Verizon while not a UK provider but a provider in the USA, will be known by many for its rollout of a fibre service called FiOS, which provides packages that ran from 15 Mbps right up to 300 Mbps.
What many people will not have seen is the price of these packages, and the distinct premium price they command on top of the standard DSL offerings by Verizon. Verizon does offer speed banding that many in the UK would like, but the banding is very basic, a below 1 Mbps service is available for $19.99 a month, for those wanting 1.1 Mbps to 15 Mbps the price rises to $29.99 a month. Remember to add sales tax (usually around 10%) and other fees that are payable, in the US advertised pricing excludes things like tax, and contributions to run the 911 phone service.
The cheapest fibre service is a wallet busting $69.99 and this gets you a 15 Mbps download, and 5 Mbps upload. An extra $10 a month boosts speeds to 50 Mbps down, and a very good 25 Mbps upload. 150 Mbps is available for $99.99 a month, and for the money no object crowd there is a 300 Mbps service at $209.99 per month.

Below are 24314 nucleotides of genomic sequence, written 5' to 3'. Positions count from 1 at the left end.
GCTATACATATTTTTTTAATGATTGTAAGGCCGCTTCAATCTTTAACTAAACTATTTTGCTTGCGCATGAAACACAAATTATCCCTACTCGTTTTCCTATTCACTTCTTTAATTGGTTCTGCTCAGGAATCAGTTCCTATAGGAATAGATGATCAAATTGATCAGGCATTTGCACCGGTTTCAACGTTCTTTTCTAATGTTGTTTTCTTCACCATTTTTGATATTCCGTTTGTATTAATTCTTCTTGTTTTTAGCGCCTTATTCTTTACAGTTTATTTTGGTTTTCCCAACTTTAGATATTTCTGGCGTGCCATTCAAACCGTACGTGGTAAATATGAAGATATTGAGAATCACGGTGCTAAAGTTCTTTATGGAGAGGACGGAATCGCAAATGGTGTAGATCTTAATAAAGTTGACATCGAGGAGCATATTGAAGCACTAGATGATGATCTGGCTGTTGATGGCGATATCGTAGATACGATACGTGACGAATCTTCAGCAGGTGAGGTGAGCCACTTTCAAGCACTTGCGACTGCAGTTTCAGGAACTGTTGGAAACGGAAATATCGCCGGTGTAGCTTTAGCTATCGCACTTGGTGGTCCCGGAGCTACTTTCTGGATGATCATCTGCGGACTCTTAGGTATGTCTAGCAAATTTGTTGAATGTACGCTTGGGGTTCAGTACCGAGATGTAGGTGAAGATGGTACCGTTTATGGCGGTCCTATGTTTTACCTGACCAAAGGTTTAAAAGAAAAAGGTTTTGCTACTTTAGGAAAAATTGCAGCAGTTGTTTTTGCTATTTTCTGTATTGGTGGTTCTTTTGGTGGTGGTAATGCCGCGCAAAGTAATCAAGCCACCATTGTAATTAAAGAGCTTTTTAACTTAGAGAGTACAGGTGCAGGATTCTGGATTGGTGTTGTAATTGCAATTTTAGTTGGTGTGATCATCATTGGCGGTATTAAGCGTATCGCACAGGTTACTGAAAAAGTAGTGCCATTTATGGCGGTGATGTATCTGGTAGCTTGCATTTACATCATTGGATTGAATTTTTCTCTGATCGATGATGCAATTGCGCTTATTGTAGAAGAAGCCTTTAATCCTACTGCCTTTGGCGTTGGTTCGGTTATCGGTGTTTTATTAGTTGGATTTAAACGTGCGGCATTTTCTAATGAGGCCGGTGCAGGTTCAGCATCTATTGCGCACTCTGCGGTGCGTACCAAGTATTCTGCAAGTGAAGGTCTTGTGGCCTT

The services are all unlimited, though it seems that as average usage is increasing the monthly cost for broadband is set to increase. The UK has generally avoided large price rises for broadband services by a mixture of backhaul costs reducing over the years due to regulation and competition, and the very early introduction of usage allowances and traffic management.
Superfast broadband in the UK generally carries a premium of £10 to £15 a month on top of the standard ADSL2+ packages, though BT Retail is managing to absorb the extra wholesale costs currently, similar to what it did in the early days of the ADSL roll-out in an attempt to drive take-up. Virgin Media who offers the closest match in terms of download speeds to FiOS costs £34.75 per month for its 100 Mbps service.